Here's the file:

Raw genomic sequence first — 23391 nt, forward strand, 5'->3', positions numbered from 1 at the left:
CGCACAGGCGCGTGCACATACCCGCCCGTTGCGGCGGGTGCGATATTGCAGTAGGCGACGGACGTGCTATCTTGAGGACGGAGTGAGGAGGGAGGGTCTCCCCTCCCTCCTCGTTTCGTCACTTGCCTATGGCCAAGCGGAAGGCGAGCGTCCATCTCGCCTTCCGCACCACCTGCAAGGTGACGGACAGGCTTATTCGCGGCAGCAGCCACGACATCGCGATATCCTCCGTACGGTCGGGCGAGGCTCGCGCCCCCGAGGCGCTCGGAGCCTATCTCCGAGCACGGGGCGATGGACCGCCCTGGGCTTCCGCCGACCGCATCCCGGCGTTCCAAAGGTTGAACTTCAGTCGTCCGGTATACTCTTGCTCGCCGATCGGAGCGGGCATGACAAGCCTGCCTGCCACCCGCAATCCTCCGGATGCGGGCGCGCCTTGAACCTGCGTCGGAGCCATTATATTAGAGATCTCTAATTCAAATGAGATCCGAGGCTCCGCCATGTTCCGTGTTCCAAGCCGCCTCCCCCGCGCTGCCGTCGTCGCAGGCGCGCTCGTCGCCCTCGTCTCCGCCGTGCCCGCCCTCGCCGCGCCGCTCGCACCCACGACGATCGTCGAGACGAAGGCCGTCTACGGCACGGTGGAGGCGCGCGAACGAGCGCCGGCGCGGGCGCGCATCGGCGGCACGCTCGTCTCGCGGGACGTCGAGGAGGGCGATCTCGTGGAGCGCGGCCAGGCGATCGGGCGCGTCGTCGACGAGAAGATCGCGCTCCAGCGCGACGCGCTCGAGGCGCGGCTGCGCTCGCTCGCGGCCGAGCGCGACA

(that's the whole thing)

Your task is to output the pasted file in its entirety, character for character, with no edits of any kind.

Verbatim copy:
Raw genomic sequence first — 23391 nt, forward strand, 5'->3', positions numbered from 1 at the left:
CGCACAGGCGCGTGCACATACCCGCCCGTTGCGGCGGGTGCGATATTGCAGTAGGCGACGGACGTGCTATCTTGAGGACGGAGTGAGGAGGGAGGGTCTCCCCTCCCTCCTCGTTTCGTCACTTGCCTATGGCCAAGCGGAAGGCGAGCGTCCATCTCGCCTTCCGCACCACCTGCAAGGTGACGGACAGGCTTATTCGCGGCAGCAGCCACGACATCGCGATATCCTCCGTACGGTCGGGCGAGGCTCGCGCCCCCGAGGCGCTCGGAGCCTATCTCCGAGCACGGGGCGATGGACCGCCCTGGGCTTCCGCCGACCGCATCCCGGCGTTCCAAAGGTTGAACTTCAGTCGTCCGGTATACTCTTGCTCGCCGATCGGAGCGGGCATGACAAGCCTGCCTGCCACCCGCAATCCTCCGGATGCGGGCGCGCCTTGAACCTGCGTCGGAGCCATTATATTAGAGATCTCTAATTCAAATGAGATCCGAGGCTCCGCCATGTTCCGTGTTCCAAGCCGCCTCCCCCGCGCTGCCGTCGTCGCAGGCGCGCTCGTCGCCCTCGTCTCCGCCGTGCCCGCCCTCGCCGCGCCGCTCGCACCCACGACGATCGTCGAGACGAAGGCCGTCTACGGCACGGTGGAGGCGCGCGAACGAGCGCCGGCGCGGGCGCGCATCGGCGGCACGCTCGTCTCGCGGGACGTCGAGGAGGGCGATCTCGTGGAGCGCGGCCAGGCGATCGGGCGCGTCGTCGACGAGAAGATCGCGCTCCAGCGCGACGCGCTCGAGGCGCGGCTGCGCTCGCTCGCGGCCGAGCGCGACA